On Monday, July 23, a blast ravaged Saudi General Intelligence premises in Riyadh, killing Mashaal al-Qarni, deputy of Bandar bin Sultan, the newly-appointed intelligence chief.
(See an item in this issue on this key appointment.)
An official blackout was instantly drawn on the attack, so opaque that it was impossible to discover the victim’s name, which was only released three days later, or by what means the assassins reached him.
For eight years, Saudi Arabia has been free of murderous attacks on its high officials ever since on Dec. 29, 2004, al Qaeda detonated two suicide car bombs in Riyadh, one outside the Interior Ministry Compound and the other outside the Special Emergency Force training center. Their target was the Deputy Interior Minister at the time, Prince Ahmad bin Abdulaziz, who survived and this year stepped into the shoes of the late interior minister Prince Nayef.
DEBKA-Net-Weekly’s intelligence and counterterrorism sources report that this time, the Al Qods Brigades, the terrorist arm of Iran’s elite Revolutionary Guards (IRGC), used an elite terrorist cell to execute revenge for the bombing attack in Damascus Wednesday, July 18, which liquidated four of the eight commanders running Bashar Assad’s war against the opposition: His brother-in-law Assif Shawqat, Defense Minister Daoud Abdullah Rajiha, former chief of staff Gen. Hassan Turkmani and intelligence chief Maj. Gen. Hisham Bakhtiar.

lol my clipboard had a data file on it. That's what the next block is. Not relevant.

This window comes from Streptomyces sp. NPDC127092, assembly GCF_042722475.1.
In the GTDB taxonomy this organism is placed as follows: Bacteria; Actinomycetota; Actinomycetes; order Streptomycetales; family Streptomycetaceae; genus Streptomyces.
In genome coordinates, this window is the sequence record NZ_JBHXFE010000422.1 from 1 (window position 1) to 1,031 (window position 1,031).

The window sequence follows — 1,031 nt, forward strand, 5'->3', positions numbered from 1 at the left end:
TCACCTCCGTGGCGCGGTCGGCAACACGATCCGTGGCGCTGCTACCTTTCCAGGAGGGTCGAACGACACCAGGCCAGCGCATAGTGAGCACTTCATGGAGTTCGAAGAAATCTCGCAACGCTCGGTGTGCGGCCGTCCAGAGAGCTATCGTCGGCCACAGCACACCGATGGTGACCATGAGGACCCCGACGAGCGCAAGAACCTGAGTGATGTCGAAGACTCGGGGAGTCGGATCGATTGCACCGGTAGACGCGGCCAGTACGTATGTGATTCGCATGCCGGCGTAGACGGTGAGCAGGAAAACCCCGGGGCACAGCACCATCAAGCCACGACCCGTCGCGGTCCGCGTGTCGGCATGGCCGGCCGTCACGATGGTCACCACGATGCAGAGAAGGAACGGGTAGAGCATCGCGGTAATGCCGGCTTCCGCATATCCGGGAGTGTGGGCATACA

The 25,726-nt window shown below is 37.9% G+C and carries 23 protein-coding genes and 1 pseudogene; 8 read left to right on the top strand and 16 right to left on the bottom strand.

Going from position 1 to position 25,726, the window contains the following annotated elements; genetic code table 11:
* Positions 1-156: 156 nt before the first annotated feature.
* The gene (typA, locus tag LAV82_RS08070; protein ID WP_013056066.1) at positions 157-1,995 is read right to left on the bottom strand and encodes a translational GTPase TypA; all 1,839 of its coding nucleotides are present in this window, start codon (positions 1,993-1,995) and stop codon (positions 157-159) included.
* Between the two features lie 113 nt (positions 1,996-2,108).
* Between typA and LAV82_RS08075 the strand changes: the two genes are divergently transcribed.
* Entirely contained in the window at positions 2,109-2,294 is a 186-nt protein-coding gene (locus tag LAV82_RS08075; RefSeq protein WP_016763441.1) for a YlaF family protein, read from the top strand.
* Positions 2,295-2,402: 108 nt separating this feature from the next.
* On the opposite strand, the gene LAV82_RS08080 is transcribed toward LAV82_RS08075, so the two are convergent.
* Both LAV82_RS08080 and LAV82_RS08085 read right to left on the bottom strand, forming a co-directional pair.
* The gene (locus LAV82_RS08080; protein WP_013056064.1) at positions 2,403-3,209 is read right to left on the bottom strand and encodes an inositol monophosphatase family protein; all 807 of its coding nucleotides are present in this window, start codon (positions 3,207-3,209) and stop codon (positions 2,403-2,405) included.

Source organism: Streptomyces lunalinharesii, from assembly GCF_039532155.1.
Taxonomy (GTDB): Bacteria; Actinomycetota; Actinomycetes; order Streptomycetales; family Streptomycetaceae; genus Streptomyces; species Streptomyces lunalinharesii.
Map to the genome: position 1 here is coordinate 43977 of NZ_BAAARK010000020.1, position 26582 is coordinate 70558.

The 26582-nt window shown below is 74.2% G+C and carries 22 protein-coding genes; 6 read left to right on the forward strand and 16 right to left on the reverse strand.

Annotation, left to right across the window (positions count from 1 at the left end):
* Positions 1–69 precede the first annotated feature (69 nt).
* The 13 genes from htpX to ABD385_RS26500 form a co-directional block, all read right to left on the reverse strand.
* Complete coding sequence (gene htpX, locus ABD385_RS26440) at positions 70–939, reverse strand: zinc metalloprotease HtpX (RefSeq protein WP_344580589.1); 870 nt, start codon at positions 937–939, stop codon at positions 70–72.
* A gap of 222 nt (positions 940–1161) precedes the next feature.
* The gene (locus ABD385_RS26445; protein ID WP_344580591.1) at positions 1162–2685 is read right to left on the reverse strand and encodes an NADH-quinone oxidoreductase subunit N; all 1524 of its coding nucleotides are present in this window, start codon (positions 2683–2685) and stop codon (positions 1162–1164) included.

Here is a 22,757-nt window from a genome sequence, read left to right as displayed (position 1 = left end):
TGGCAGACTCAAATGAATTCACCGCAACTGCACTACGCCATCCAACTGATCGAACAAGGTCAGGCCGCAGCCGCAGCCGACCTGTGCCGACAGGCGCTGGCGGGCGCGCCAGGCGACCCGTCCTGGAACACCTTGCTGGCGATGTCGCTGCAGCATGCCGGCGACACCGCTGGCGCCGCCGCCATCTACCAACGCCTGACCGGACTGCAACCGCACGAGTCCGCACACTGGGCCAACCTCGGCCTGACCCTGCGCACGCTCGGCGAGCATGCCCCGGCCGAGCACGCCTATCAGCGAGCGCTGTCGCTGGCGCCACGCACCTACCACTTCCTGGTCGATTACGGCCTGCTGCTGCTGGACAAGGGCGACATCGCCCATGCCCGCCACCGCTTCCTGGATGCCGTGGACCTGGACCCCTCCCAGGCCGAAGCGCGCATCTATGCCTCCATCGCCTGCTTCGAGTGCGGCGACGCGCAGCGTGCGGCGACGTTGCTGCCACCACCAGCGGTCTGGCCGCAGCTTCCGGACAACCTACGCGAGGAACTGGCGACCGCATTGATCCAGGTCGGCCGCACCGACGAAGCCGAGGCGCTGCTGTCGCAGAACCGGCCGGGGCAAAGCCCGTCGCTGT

Enemies of Assad are enemies of Tehran
With this attack, Tehran notified Riyadh that the Damascus bombing had produced the effect of elevating Iran’s role in the Syrian war to a proactive and involved participant. No longer content with rendering friendly assistance and military advice, Iran would henceforth take part in Assad’s military and intelligence operations against the Syrian opposition and also stand shoulder to shoulder with his regime against external foes.